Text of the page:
Stephen Beresford's debut play The Last Of The Haussmans reminded me a little of Mike Bartlett's Love Love Love* which I saw last month, except it was better. Now I gave Love, Love, Love five stars but having seen Haussmans on Wednesday I might have to (controversially) retrospectively knock a star off. Haussmans just shines that bit brighter.
Beresford certainly has an ear for witty dialogue, like Bartlett, and is also a keen observer of domestic human behaviour but his just felt like a more rounded, and therefore satisfying, play with engaging dialogue and never a dull moment.
Both are long plays but Love, Love, Love felt it but then the former did have two intervals which always feels a little indulgent.
Haussman's is set in the crumbling, art deco, Devon home of hippy, free-spirited, fun-loving grandmother Judy Haussman (Julie Walters) who is recovering from an operation to remove a cancerous tumour.
Her exacerbated, bossy and slightly bitter daughter Libby (Helen McCrory) has come to look after her and sort out the house which she sees as her rightful inheritance. Libby is the victim of what I call absent sibling syndrome; she's the reliable and subsequently put upon child that is always on hand and often overlooked when affection is being handed out. She has in tow her surly outspoken teenage daughter Summer (Isabella Laughland).
The absent sibling comes in the form Nicky (Rory Kinnear) her drop out, ex-addict, gay brother with a penchant for eyeliner**, nail varnish and vanishing at the first sign of any trouble.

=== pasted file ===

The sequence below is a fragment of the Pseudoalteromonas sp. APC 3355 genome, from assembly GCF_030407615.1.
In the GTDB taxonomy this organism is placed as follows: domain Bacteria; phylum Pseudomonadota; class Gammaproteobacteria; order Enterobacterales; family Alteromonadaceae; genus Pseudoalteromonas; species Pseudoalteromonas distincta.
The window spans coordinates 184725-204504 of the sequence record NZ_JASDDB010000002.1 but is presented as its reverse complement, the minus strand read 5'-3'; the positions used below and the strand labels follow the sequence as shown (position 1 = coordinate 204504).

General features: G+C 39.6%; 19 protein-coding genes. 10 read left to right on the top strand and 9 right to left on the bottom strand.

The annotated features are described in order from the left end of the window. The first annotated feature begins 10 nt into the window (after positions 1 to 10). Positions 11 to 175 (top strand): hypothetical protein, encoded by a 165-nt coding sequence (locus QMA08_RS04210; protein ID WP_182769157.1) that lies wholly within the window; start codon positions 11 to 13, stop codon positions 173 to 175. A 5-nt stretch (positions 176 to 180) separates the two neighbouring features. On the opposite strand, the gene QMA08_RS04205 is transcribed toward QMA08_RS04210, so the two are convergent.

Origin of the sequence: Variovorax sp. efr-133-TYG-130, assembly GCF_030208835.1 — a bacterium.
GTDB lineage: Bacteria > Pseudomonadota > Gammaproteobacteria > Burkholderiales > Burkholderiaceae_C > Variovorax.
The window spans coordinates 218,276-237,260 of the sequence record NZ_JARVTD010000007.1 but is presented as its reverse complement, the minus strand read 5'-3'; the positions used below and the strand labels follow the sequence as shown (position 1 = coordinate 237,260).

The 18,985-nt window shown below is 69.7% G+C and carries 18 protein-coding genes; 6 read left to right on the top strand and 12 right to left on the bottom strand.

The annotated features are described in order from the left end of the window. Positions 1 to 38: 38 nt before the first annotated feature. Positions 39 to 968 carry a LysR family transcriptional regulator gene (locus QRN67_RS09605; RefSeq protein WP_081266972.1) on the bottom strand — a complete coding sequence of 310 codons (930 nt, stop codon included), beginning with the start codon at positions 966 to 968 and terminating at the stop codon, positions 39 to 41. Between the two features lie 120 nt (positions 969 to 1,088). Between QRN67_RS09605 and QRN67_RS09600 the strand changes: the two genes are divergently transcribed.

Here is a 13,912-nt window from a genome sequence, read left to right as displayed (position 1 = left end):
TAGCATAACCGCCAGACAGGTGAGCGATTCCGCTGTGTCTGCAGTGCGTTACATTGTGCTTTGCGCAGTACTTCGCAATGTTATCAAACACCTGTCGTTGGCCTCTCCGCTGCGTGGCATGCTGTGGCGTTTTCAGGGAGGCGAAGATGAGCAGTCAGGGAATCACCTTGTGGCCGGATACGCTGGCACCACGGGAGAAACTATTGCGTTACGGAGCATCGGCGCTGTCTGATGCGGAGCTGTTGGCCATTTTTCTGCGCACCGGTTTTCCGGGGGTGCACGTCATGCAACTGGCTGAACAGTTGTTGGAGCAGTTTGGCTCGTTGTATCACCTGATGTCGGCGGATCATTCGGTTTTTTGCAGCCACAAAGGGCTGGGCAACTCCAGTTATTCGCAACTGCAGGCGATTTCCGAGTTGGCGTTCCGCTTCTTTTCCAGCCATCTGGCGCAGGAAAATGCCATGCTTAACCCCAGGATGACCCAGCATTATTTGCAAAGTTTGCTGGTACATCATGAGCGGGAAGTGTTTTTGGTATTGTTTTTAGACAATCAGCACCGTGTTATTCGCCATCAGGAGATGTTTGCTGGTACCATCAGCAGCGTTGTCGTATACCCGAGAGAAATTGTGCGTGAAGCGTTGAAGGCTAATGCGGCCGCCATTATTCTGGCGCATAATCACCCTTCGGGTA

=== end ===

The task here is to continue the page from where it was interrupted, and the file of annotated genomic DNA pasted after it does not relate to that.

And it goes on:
Drawn to the ebullient Judy is local doctor Peter (Matthew Marsh), with whom she flirts, but Peter has eyes for Libby. Peter has introduced local lad Daniel (Taron Egerton making his professional stage debut) to the family and he now uses the Haussman's pool as respite from caring for his obese mother but is also developing affections for one of the Haussmans.
The Last Of The Haussmans is warm and funny but underneath there are a series of very human if complex family relationships being played out and tested. Like Love, Love, Love Beresford's play reflects on how upbringing and the cultural influences of the hippy, free love era has played its part in shaping the subsequent generations and whether it has been wholly for the good.
Overall Haussmans is thoroughly entertaining and poignant made so, not only because of the script, but the fantastic cast. I'm giving it five stars. Watch out Bartlett.
* In subsequent conversations some have drawn parallels with The Cherry Orchard and I can see that, although it didn't occur to me at the time, probably because I've always found Ranevskaya an irritating character and Judy Haussman was just lovable.
** Slightly disturbed by how fetching I found Rory Kinnear in eyeliner. Starting to see him in whole new light.
Well Rory is the the obvious one having played Laertes to Mr W's Hamlet and Bolingbroke to his Richard II in the soon to be broadcast (June 30) BBC adaptation.
But not one to leave it to just the obvious connection I've unearthed a couple more. The first is also Richard II as Isabella Laughland is in that too and Helen McCrory is in the new Bond film Skyfall in which Mr W is playing Q.